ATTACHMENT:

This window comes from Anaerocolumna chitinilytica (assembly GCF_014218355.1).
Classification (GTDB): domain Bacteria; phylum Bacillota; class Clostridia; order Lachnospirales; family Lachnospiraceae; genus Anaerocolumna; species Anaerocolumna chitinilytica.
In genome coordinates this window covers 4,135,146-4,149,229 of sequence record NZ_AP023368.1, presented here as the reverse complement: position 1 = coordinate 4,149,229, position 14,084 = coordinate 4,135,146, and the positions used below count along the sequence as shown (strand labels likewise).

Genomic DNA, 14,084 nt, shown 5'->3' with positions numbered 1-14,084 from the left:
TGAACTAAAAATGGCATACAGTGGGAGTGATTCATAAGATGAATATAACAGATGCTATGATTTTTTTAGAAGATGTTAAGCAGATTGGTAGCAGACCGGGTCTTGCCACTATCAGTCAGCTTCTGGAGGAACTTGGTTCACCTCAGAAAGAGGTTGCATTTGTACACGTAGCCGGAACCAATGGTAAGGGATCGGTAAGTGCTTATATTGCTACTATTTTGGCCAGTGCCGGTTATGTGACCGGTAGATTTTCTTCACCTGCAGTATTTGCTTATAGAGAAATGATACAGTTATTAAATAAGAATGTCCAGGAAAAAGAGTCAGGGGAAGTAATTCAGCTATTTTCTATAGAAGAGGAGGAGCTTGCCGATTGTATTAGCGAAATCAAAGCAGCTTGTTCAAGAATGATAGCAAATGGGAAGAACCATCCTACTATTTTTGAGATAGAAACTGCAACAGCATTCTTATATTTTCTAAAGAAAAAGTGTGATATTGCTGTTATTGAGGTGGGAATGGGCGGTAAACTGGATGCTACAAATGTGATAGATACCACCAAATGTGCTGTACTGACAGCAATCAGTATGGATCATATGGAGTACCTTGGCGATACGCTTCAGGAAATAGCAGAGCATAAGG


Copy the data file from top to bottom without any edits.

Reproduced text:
This window comes from Anaerocolumna chitinilytica (assembly GCF_014218355.1).
Classification (GTDB): domain Bacteria; phylum Bacillota; class Clostridia; order Lachnospirales; family Lachnospiraceae; genus Anaerocolumna; species Anaerocolumna chitinilytica.
In genome coordinates this window covers 4,135,146-4,149,229 of sequence record NZ_AP023368.1, presented here as the reverse complement: position 1 = coordinate 4,149,229, position 14,084 = coordinate 4,135,146, and the positions used below count along the sequence as shown (strand labels likewise).

Genomic DNA, 14,084 nt, shown 5'->3' with positions numbered 1-14,084 from the left:
TGAACTAAAAATGGCATACAGTGGGAGTGATTCATAAGATGAATATAACAGATGCTATGATTTTTTTAGAAGATGTTAAGCAGATTGGTAGCAGACCGGGTCTTGCCACTATCAGTCAGCTTCTGGAGGAACTTGGTTCACCTCAGAAAGAGGTTGCATTTGTACACGTAGCCGGAACCAATGGTAAGGGATCGGTAAGTGCTTATATTGCTACTATTTTGGCCAGTGCCGGTTATGTGACCGGTAGATTTTCTTCACCTGCAGTATTTGCTTATAGAGAAATGATACAGTTATTAAATAAGAATGTCCAGGAAAAAGAGTCAGGGGAAGTAATTCAGCTATTTTCTATAGAAGAGGAGGAGCTTGCCGATTGTATTAGCGAAATCAAAGCAGCTTGTTCAAGAATGATAGCAAATGGGAAGAACCATCCTACTATTTTTGAGATAGAAACTGCAACAGCATTCTTATATTTTCTAAAGAAAAAGTGTGATATTGCTGTTATTGAGGTGGGAATGGGCGGTAAACTGGATGCTACAAATGTGATAGATACCACCAAATGTGCTGTACTGACAGCAATCAGTATGGATCATATGGAGTACCTTGGCGATACGCTTCAGGAAATAGCAGAGCATAAGG